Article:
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Corporate society: dancers and other species


(text version 3)

Oshry, B., 1996. Seeing Systems: Unlocking the Mysteries of Organizational Life. San Francisco: Berrett-Koehler Publishers, Inc.

Have you ever had a conflict and ended up thinking that it was your fault or were absolutely convinced it was fault of your opponent? Yes or yes?

If it is the case, then you should go through the book “Seeing systems” by Barry Oshry. You may surprisingly discover that what you considered to be your unique personal feelings were merely symptoms of the role you play without realizing it. Symptoms of the dance you dance unconsciously. The Dance of a blind reflex.

 

Through numerous abstract stories, roles in relationships are being revealed

  • top-bottom
  • end-middle-end
  • provider-customer
  • dominant-dominated

And you really have a déjà vu sensation while reading it– this has just happened in your office…


To make a long story short – relations have their own dynamics which persists if relating parties are not aware of it.

The natural dynamics is that one party feels more responsible and ends up overwhelmed with complexity, guilt and frustration, while the other one ends up feeling oppressed and unsupported.

“Partnership … it’s such an unnatural act.” /p.101/

 

The thing is that a relation has a capacity that is in any given short term constant. And if one party sucks more out of that capacity, the equilibrium is disrupted and the system becomes dysfunctional.

 

The organizational life, no matter if it is happening in a company or family or country, is a drama but doesn’t have to end up as a tragedy.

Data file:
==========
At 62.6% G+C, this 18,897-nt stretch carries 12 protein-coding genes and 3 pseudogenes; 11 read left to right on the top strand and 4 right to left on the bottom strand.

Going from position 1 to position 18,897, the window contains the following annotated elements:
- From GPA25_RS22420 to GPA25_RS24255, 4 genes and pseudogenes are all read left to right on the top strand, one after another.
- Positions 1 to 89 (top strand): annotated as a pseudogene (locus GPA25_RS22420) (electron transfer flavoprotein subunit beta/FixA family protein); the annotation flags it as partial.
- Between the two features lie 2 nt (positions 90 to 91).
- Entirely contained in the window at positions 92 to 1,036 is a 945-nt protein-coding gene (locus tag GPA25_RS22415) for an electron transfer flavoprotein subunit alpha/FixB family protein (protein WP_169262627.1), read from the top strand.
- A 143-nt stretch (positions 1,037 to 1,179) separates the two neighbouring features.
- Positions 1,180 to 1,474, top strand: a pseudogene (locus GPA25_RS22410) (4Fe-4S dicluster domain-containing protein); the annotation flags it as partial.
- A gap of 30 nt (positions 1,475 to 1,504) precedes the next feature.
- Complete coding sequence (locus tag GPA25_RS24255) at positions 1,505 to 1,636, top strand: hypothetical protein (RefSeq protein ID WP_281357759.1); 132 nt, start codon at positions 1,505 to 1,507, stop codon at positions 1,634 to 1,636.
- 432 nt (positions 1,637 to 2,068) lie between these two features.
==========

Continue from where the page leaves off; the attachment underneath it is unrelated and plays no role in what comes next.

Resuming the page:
To create partnership – the equilibrium – you have to diagnose the dance. And then stop it and start another one, because to get different results you have to act differently. “Be the change you want to see in the world.” /Mahatma Gandhi/

Are you wondering now why it is always you who has to make the step? It is simple -  you cannot change others, but  you may change yourself. And others may eventually follow.

 

Sounds complicated? Hey, nobody said it was going to be easy – you will face resistance from the moment you try to change the “old comfortably uncomfortable dance” because an unpredictable chaos will be created and no one’s interests will be protected. And all that happens not in the name of certainty, but only in the name of mere opportunity.

 

So, even if you diagnose what is happening you may choose to continue the dance. But from that point on your  problem will no longer be­ that your personality and other personalities don’t fit. “The problem is choice.” /Architect, Matrix Reloaded/

 

And I prefer this as “having choice” sounds like “being free” to me.

 

In that moment of “seeing”, we were fully conscious and free. /p.171/

 

P.S. I shall comment more on ... Differentiation and dedifferentiation


Version 3 - Posted on Saturday 24 October 2009


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